Domo lives in an underground cave with Mr. Usaji,[2][5] known in Japanese-language versions as Usajii (うさじい), a portmanteau of the words usagi (うさぎ), (rabbit), and jii (じい) (old man, grandpa). Mr. Usaji is a wise old rabbit who has lived in a cave for decades, loves to watch television and drink astringent green tea.[2] Mr. Usaji is not into any "new" materials, and does not own a telephone.[2][5] In terms of fashion, Mr. Usaji focuses on materials instead of shapes. Mr. Usaji's favorite food is carrots, and his least favorite food is "something that is meaningless."[2]

Also in the cave live two bats, a mother named Maya[5] (Shinobu (しのぶ) in the Japanese version) and her child Mario (Morio (もりお) in the Japanese version). Maya suffers from alcoholism; her favorite foods are seasonal while her least favorite food is alcohol. Mario's favorite food is Japanese-style tomato spaghetti, while his least favorite food is shiitake mushrooms.[2][5]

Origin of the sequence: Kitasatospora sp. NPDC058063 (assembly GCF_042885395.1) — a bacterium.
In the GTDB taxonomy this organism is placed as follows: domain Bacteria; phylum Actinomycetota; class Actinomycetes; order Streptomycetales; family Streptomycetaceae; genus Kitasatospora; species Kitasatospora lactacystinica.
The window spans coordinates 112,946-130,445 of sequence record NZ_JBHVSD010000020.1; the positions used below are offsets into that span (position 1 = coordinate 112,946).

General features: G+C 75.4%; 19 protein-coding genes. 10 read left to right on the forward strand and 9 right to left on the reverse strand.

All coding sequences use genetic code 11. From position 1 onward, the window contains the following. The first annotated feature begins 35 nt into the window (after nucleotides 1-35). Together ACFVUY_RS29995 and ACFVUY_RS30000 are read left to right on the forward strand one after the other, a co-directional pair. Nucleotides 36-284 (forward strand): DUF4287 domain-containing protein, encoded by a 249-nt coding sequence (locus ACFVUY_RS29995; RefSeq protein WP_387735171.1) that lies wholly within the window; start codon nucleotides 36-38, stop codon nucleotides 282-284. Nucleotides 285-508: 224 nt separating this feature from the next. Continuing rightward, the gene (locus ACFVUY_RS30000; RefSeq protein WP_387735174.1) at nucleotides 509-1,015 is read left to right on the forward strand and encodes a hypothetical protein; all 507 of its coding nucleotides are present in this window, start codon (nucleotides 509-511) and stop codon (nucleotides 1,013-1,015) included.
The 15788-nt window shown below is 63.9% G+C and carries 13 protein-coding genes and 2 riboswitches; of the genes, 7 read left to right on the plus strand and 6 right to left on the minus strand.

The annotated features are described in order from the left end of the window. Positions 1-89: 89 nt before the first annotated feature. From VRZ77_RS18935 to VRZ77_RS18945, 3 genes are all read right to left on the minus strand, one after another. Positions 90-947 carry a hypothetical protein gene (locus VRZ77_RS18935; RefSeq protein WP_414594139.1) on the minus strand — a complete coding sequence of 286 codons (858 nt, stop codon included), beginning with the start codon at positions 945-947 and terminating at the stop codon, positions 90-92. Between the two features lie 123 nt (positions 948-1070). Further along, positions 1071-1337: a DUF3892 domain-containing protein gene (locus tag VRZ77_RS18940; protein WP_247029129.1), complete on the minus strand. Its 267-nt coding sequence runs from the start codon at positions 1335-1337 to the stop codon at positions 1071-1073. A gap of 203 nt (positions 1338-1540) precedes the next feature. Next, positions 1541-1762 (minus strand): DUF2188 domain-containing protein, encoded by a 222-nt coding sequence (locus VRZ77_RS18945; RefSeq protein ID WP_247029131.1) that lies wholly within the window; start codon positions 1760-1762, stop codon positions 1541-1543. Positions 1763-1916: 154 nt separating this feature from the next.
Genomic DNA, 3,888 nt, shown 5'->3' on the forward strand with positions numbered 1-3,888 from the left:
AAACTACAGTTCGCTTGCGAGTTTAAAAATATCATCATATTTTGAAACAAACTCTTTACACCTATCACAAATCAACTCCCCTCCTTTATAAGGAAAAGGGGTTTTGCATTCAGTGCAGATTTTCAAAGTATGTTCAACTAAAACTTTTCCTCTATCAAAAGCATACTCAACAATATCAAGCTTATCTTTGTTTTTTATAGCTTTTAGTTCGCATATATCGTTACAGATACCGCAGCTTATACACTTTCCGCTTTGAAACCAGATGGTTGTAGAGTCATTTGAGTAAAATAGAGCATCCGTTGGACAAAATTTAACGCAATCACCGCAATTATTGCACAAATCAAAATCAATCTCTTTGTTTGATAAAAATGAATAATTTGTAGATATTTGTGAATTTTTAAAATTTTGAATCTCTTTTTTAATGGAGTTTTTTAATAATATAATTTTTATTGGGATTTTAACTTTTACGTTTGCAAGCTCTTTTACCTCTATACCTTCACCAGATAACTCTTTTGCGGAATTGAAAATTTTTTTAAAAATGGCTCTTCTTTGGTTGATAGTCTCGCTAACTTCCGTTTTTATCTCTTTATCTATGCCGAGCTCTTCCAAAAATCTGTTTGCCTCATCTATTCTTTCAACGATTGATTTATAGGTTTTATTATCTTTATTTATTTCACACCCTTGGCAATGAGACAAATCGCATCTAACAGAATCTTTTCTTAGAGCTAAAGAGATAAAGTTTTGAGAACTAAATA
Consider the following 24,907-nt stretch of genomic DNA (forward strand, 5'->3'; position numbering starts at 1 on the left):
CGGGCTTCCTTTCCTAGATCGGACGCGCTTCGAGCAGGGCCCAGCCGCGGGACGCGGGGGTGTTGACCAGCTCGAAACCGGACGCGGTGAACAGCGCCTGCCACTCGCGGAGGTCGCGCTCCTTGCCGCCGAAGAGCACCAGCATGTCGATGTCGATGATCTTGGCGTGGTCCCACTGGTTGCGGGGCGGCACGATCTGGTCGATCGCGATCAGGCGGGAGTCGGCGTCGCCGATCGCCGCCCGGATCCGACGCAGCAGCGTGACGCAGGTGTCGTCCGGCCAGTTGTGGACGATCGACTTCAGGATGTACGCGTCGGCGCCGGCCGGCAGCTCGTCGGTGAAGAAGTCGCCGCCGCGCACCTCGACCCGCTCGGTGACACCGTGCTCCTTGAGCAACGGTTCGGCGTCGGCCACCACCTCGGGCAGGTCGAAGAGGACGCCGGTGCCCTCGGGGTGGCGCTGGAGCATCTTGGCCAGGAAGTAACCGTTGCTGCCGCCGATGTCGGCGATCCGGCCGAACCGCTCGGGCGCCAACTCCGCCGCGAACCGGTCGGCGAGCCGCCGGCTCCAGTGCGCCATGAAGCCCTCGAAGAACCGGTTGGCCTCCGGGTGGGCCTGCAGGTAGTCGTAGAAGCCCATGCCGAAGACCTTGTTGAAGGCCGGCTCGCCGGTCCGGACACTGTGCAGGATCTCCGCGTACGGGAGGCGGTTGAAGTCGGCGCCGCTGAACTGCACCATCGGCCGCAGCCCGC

The other main character in the shorts is a weasel girl named Tashanna[2][5] (Tā-chan (たーちゃん) in the Japanese version). Tashanna, 17 years old, is a weasel who aspires to be a fashion stylist or model in Tokyo and is always using technology (televisions, mobile phones, and cameras). In English Tashanna has a "weaselly accent" (いたちなまり, itachi namari) (bear in mind weasels in Japan are not associated with underhandedness) and ends her sentences with "y"s. In the Japanese version, she ends her sentences with "chi" (ち).[6] She has not had a boyfriend in ten years and she is seeking a platonic boyfriend.[2][5] She has a passion for bidding in auctions, but she gives up by the end. Tashanna's favorite food is apricot and mint tarts, and her least favorite food is sea urchin.[2] The Japanese name originates from the word "multichannel" (多チャンネル, tachanneru) of digital broadcasting.[citation needed]